University of Cambridge > Talks.cam > Evolution and Development Seminar Series > From apical organs to the bilaterian forebrain: Duplication and divergence of neural circuits in central nervous system evolution

From apical organs to the bilaterian forebrain: Duplication and divergence of neural circuits in central nervous system evolution

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From apical organs to the bilaterian forebrain: Duplication and divergence of neural circuits in central nervous system evolution

Neural circuits, composed of interconnected neurons, represent the basic unit of the nervous system. The highly complex arrangement of cross-talking, serial and parallel circuits in bilaterian brains can only be understood if we gain insight into its evolutionary emergence. In my seminar I will focus on the neural circuits controlling the release of serotonin and melatonin in bilaterian brains. Melatonin, the “hormone of darkness”, is synthesized from serotonin that likewise modulates locomotor activity. To elucidate the evolutionary origin of the serotonin – melatonin-releasing photosensory-secretory circuits, we investigated locomotor control in the swimming ciliated larvae of the marine annelid Platynereis, a new molecular model species for marine zooplankton. We identify a small set of serotonin and melatonin-releasing light-sensitive neurons and show that serotonin and melatonin have opposite effects on ciliary beating frequency, mimicking day and night conditions, respectively. As in vertebrates, the Platynereis larval serotonin – melatonin locomotor control system acts downstream of the circadian clock, which is present in the same cells, and its development critically depends on functional rx (retina homeobox) transcription factor that specifies retina, pineal and hypothalamus, known sites of serotonin and melatonin production in the vertebrates. We propose that the vertebrate circadian control system evolved from a simple serotonin – melatonin system for the circadian control of ciliary locomotion in marine larvae.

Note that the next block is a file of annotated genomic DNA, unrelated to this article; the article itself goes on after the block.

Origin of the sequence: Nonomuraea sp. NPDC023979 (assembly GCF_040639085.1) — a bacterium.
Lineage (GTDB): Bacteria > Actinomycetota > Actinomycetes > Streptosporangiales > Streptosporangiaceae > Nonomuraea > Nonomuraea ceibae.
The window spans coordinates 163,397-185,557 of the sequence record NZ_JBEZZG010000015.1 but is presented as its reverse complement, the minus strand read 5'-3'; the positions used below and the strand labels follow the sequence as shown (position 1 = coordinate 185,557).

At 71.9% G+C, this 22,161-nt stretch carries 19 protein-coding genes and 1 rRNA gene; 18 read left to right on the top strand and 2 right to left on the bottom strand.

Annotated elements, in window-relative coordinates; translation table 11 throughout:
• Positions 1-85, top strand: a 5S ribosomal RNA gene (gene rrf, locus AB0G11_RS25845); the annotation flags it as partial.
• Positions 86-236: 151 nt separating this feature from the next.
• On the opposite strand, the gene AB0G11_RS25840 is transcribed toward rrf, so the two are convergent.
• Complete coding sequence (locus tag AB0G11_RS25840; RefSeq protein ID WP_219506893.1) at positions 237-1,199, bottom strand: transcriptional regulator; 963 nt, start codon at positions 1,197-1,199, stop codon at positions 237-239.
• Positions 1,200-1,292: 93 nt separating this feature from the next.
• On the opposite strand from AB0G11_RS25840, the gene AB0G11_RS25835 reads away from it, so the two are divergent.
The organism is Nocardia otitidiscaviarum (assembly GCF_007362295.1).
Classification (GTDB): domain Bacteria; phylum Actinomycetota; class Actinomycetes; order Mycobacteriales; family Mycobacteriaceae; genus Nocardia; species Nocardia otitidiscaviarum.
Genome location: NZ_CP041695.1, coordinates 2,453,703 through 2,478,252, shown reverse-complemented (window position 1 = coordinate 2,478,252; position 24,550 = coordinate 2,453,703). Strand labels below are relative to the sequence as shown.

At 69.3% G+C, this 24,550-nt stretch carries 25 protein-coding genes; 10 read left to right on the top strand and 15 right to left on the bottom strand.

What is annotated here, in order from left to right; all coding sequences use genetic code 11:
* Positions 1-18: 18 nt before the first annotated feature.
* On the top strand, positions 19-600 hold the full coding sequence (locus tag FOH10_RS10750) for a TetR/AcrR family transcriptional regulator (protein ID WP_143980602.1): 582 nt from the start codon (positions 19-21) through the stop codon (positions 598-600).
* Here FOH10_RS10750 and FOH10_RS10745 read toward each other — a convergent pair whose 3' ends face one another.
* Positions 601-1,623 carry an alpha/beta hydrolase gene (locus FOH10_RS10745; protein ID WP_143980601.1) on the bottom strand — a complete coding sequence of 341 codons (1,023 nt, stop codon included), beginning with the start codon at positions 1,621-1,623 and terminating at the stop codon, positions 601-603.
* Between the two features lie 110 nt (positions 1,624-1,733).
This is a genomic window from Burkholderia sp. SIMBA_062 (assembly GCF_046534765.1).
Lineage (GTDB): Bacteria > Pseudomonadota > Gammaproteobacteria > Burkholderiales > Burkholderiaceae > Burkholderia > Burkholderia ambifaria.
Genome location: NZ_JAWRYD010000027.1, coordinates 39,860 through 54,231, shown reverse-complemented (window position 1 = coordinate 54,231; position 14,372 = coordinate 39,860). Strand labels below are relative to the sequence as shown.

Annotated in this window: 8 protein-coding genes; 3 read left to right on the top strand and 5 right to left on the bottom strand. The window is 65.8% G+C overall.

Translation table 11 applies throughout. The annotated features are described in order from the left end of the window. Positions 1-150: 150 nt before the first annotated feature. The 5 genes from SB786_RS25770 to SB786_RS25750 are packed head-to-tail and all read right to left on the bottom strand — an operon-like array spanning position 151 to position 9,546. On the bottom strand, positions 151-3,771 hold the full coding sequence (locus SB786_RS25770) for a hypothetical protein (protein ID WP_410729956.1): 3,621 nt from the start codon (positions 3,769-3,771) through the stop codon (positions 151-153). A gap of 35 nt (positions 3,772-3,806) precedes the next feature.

This talk is part of the Evolution and Development Seminar Series series.

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